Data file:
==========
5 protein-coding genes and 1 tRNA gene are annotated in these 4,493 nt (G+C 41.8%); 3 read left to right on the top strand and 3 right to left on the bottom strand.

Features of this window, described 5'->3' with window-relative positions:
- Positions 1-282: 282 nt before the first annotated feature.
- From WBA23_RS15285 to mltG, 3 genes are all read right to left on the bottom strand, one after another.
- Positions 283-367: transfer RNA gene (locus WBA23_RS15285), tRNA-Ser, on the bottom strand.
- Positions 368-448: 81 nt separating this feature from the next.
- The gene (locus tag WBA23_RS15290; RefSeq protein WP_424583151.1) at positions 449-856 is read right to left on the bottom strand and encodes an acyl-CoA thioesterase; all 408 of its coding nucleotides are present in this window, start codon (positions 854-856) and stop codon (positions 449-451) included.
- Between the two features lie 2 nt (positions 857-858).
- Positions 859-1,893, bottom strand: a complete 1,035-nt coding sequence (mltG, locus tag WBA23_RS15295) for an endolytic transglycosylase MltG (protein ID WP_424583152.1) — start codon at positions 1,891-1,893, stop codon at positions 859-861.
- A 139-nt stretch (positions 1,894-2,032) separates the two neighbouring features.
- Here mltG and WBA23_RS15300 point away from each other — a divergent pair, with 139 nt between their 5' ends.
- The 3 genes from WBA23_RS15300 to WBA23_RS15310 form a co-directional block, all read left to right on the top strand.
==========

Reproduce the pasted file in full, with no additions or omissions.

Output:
5 protein-coding genes and 1 tRNA gene are annotated in these 4,493 nt (G+C 41.8%); 3 read left to right on the top strand and 3 right to left on the bottom strand.

Features of this window, described 5'->3' with window-relative positions:
- Positions 1-282: 282 nt before the first annotated feature.
- From WBA23_RS15285 to mltG, 3 genes are all read right to left on the bottom strand, one after another.
- Positions 283-367: transfer RNA gene (locus WBA23_RS15285), tRNA-Ser, on the bottom strand.
- Positions 368-448: 81 nt separating this feature from the next.
- The gene (locus tag WBA23_RS15290; RefSeq protein WP_424583151.1) at positions 449-856 is read right to left on the bottom strand and encodes an acyl-CoA thioesterase; all 408 of its coding nucleotides are present in this window, start codon (positions 854-856) and stop codon (positions 449-451) included.
- Between the two features lie 2 nt (positions 857-858).
- Positions 859-1,893, bottom strand: a complete 1,035-nt coding sequence (mltG, locus tag WBA23_RS15295) for an endolytic transglycosylase MltG (protein ID WP_424583152.1) — start codon at positions 1,891-1,893, stop codon at positions 859-861.
- A 139-nt stretch (positions 1,894-2,032) separates the two neighbouring features.
- Here mltG and WBA23_RS15300 point away from each other — a divergent pair, with 139 nt between their 5' ends.
- The 3 genes from WBA23_RS15300 to WBA23_RS15310 form a co-directional block, all read left to right on the top strand.